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Author Interview - Tiffany Schmidt

Friday, September 28, 2012
Today, I am delighted to be interviewing author Tiffany Schmid, author of Send Me a Sign!

Mia is always looking for signs. A sign that she should get serious with her soccer-captain boyfriend. A sign that she’ll get the grades to make it into an Ivy-league school. One sign she didn’t expect to look for was: “Will I survive cancer?” It’s a question her friends would never understand, prompting Mia to keep her illness a secret. The only one who knows is her lifelong best friend, Gyver, who is poised to be so much more. Mia is determined to survive, but when you have so much going your way, there is so much more to lose. From debut author Tiffany Schmidt comes a heart-wrenching and ultimately uplifting story of one girl’s search for signs of life in the face of death.

I saw that your origins as a writer started by telling stories to your dog. Would you tell us more about this and how you progressed to where you are now?
I spent half my childhood in timeout—my mother might argue that it was more than half. Being forced to sit still and entertain myself definitely played a part in becoming a storyteller. My first audience was the family dog, then my younger brothers, then classmates. Eventually my stories grew too long to narrate and I began to write them down.

One of my earliest memories is sitting in time out with the family dog. I went on space adventures with him. What made you decide to write a story about a cheerleader diagnosed with cancer?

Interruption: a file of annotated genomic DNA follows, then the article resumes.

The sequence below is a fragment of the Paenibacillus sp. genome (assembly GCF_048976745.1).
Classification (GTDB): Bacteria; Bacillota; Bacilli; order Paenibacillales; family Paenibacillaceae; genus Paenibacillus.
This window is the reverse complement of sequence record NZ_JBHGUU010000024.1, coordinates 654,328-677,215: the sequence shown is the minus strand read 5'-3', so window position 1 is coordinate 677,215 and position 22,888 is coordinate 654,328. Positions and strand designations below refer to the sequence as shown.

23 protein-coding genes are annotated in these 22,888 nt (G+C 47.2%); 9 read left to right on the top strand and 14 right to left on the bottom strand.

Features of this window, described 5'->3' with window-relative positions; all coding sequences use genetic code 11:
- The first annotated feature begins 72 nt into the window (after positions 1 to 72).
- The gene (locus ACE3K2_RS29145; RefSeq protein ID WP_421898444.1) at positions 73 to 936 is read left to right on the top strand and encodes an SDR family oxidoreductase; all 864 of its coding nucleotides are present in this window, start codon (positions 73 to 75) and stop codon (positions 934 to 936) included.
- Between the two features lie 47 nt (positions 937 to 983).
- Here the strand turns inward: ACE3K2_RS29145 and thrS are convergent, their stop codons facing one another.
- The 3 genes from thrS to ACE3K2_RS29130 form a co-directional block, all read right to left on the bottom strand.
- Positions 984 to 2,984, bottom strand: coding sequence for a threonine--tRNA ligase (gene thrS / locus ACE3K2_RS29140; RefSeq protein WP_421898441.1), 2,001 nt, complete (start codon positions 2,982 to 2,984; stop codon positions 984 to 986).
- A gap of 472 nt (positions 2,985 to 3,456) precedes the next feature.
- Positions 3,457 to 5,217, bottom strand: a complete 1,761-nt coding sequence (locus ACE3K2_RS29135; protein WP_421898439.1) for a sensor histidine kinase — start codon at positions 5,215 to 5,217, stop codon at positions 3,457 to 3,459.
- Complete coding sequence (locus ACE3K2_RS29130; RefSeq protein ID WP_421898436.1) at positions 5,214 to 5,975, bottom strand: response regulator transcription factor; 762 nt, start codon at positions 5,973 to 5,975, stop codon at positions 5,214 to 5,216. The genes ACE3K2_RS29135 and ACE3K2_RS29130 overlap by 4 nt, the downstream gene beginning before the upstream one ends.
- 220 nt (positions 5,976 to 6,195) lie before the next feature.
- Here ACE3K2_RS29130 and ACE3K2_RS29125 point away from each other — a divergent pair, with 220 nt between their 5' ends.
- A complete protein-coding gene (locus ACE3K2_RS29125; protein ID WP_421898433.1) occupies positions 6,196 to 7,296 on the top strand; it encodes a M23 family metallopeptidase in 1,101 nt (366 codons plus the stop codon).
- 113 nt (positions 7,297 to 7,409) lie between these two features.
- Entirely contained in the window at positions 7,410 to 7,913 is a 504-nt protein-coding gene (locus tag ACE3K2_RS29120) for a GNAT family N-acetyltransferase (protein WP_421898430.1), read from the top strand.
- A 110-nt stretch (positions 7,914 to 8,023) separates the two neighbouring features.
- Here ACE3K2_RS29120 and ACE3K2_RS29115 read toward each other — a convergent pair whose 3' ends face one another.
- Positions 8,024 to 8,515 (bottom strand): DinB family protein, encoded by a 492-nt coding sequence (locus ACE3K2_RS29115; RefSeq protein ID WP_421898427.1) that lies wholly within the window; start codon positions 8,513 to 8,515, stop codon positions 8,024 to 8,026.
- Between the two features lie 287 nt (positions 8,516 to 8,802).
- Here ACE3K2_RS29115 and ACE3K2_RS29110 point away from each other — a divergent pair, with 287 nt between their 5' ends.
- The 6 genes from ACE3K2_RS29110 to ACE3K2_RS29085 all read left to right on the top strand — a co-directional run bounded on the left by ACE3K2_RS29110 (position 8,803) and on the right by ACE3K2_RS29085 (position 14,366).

I always start a story by getting to know my characters. If you asked Mia to describe herself, cheerleader would be toward the top of her list. Probably just below friend, daughter, and scholar.

She’d admit that she’s superstitious. She’d admit that she’s confused about what she wants from her on-again, off-again fling, Ryan. But she wouldn’t confess to feeling the pressure of others’ expectations or just how very out-of-her-control her life feels.

Starting with a character like that, I needed something that would push Mia from manageable-stress into full-blown crisis. Cancer would do that for anyone, but for someone like Mia, who already doesn’t feel like she’s in charge of her life, cancer was the impetus for a much more disastrous set of choices.

Cancer is a big subject. What kind of research did you do for the story?
I spent a great deal of emotional and exhausting time researching leukemia and treatment. I called in favors to doctor-friends and borrowed access to their journal databases—printing out articles that took hours and multiple highlighters to decipher. On the opposite end of the spectrum, I read a lot of children’s books about cancer. I needed to be able to understand it deeply, but also explain it simply.

There were also a million other small things I researched: cheerleading terms (I spent FAR too long debating pom-poms, pom-pons, or just poms), superstitions (how many spots on a ladybug make it lucky?), and bands (though, luckily, Gyver inherited a lot of my musical tastes).